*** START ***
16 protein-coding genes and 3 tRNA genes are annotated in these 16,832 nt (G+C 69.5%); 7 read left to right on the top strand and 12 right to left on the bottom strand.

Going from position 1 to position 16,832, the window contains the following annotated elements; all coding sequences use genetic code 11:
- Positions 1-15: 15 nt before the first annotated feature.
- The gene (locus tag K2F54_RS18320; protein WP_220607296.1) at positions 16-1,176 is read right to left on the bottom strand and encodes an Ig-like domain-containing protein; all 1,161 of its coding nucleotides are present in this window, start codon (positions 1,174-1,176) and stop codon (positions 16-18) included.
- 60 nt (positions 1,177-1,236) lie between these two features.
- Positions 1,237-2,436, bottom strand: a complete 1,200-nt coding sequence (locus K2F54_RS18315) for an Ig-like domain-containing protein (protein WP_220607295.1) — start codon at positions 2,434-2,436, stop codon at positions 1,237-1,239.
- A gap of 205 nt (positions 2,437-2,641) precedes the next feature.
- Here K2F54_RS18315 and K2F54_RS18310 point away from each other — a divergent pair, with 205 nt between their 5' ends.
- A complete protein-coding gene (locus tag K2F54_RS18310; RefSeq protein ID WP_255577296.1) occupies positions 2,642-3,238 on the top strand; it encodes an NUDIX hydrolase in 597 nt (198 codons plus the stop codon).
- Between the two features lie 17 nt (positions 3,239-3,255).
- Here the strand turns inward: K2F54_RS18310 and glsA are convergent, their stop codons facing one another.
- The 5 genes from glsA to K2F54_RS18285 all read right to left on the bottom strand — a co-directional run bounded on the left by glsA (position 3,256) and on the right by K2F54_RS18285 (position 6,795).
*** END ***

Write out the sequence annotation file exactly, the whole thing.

16 protein-coding genes and 3 tRNA genes are annotated in these 16,832 nt (G+C 69.5%); 7 read left to right on the top strand and 12 right to left on the bottom strand.

Going from position 1 to position 16,832, the window contains the following annotated elements; all coding sequences use genetic code 11:
- Positions 1-15: 15 nt before the first annotated feature.
- The gene (locus tag K2F54_RS18320; protein WP_220607296.1) at positions 16-1,176 is read right to left on the bottom strand and encodes an Ig-like domain-containing protein; all 1,161 of its coding nucleotides are present in this window, start codon (positions 1,174-1,176) and stop codon (positions 16-18) included.
- 60 nt (positions 1,177-1,236) lie between these two features.
- Positions 1,237-2,436, bottom strand: a complete 1,200-nt coding sequence (locus K2F54_RS18315) for an Ig-like domain-containing protein (protein WP_220607295.1) — start codon at positions 2,434-2,436, stop codon at positions 1,237-1,239.
- A gap of 205 nt (positions 2,437-2,641) precedes the next feature.
- Here K2F54_RS18315 and K2F54_RS18310 point away from each other — a divergent pair, with 205 nt between their 5' ends.
- A complete protein-coding gene (locus tag K2F54_RS18310; RefSeq protein ID WP_255577296.1) occupies positions 2,642-3,238 on the top strand; it encodes an NUDIX hydrolase in 597 nt (198 codons plus the stop codon).
- Between the two features lie 17 nt (positions 3,239-3,255).
- Here the strand turns inward: K2F54_RS18310 and glsA are convergent, their stop codons facing one another.
- The 5 genes from glsA to K2F54_RS18285 all read right to left on the bottom strand — a co-directional run bounded on the left by glsA (position 3,256) and on the right by K2F54_RS18285 (position 6,795).